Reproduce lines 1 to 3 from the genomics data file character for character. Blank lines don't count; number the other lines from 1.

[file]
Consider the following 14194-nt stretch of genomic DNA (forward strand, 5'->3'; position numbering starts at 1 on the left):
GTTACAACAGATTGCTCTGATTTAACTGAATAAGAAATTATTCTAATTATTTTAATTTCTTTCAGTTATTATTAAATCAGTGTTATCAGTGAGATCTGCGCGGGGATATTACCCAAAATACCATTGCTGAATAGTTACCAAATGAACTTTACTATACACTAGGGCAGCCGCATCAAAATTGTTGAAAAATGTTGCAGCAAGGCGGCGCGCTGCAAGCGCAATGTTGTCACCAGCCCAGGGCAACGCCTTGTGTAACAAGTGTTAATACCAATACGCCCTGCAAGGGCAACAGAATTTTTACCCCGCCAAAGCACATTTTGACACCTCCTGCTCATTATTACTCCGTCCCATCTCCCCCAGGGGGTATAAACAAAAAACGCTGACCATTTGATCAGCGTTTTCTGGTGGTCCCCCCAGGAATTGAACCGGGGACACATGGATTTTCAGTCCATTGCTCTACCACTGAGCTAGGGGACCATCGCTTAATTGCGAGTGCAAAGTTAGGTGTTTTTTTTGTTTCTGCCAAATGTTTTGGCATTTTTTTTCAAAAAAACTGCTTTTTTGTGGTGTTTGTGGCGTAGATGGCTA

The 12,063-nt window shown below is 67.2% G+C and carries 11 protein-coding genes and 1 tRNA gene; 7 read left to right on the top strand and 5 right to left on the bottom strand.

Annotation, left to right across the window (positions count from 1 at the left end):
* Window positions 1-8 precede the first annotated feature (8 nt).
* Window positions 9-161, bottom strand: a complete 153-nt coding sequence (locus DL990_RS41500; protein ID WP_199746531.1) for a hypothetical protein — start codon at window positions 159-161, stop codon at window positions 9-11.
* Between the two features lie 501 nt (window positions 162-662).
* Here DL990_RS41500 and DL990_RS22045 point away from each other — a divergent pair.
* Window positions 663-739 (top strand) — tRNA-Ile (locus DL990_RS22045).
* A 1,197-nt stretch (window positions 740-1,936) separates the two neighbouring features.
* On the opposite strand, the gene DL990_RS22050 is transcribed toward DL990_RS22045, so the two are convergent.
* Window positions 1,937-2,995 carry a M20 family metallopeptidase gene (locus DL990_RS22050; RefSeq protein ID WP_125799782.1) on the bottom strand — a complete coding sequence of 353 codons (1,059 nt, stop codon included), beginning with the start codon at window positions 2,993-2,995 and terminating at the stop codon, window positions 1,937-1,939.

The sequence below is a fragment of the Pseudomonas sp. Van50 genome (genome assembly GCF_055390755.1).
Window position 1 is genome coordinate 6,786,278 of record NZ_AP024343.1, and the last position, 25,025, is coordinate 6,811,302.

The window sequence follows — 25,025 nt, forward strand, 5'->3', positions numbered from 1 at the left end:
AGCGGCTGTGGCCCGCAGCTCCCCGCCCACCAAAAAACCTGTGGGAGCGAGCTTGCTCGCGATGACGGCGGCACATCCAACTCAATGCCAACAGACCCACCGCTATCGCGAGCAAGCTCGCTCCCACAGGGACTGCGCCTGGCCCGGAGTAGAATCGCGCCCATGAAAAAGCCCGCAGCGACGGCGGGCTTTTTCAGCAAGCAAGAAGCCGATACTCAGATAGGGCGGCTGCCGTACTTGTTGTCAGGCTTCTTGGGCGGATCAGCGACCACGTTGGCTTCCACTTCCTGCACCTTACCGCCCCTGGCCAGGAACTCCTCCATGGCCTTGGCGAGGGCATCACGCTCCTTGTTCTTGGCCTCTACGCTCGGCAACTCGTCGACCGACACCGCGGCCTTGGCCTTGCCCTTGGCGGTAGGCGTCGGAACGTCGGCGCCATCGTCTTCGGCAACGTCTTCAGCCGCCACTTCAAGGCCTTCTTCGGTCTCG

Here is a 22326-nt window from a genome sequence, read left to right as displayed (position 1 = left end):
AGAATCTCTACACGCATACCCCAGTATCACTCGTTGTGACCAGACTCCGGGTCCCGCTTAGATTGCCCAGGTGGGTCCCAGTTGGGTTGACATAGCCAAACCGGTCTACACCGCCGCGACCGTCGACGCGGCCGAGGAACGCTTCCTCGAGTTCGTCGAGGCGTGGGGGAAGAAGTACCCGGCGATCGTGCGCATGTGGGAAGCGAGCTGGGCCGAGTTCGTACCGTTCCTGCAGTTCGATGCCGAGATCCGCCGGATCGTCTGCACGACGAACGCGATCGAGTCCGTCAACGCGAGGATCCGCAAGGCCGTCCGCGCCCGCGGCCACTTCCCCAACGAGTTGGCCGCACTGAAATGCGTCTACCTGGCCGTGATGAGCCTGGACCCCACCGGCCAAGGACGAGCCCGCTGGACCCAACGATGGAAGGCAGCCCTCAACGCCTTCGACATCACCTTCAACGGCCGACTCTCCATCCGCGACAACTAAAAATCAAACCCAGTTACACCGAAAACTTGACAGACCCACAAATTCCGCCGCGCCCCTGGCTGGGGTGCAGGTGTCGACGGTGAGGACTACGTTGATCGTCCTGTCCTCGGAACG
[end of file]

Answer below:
Consider the following 14194-nt stretch of genomic DNA (forward strand, 5'->3'; position numbering starts at 1 on the left):
GTTACAACAGATTGCTCTGATTTAACTGAATAAGAAATTATTCTAATTATTTTAATTTCTTTCAGTTATTATTAAATCAGTGTTATCAGTGAGATCTGCGCGGGGATATTACCCAAAATACCATTGCTGAATAGTTACCAAATGAACTTTACTATACACTAGGGCAGCCGCATCAAAATTGTTGAAAAATGTTGCAGCAAGGCGGCGCGCTGCAAGCGCAATGTTGTCACCAGCCCAGGGCAACGCCTTGTGTAACAAGTGTTAATACCAATACGCCCTGCAAGGGCAACAGAATTTTTACCCCGCCAAAGCACATTTTGACACCTCCTGCTCATTATTACTCCGTCCCATCTCCCCCAGGGGGTATAAACAAAAAACGCTGACCATTTGATCAGCGTTTTCTGGTGGTCCCCCCAGGAATTGAACCGGGGACACATGGATTTTCAGTCCATTGCTCTACCACTGAGCTAGGGGACCATCGCTTAATTGCGAGTGCAAAGTTAGGTGTTTTTTTTGTTTCTGCCAAATGTTTTGGCATTTTTTTTCAAAAAAACTGCTTTTTTGTGGTGTTTGTGGCGTAGATGGCTA

The 12,063-nt window shown below is 67.2% G+C and carries 11 protein-coding genes and 1 tRNA gene; 7 read left to right on the top strand and 5 right to left on the bottom strand.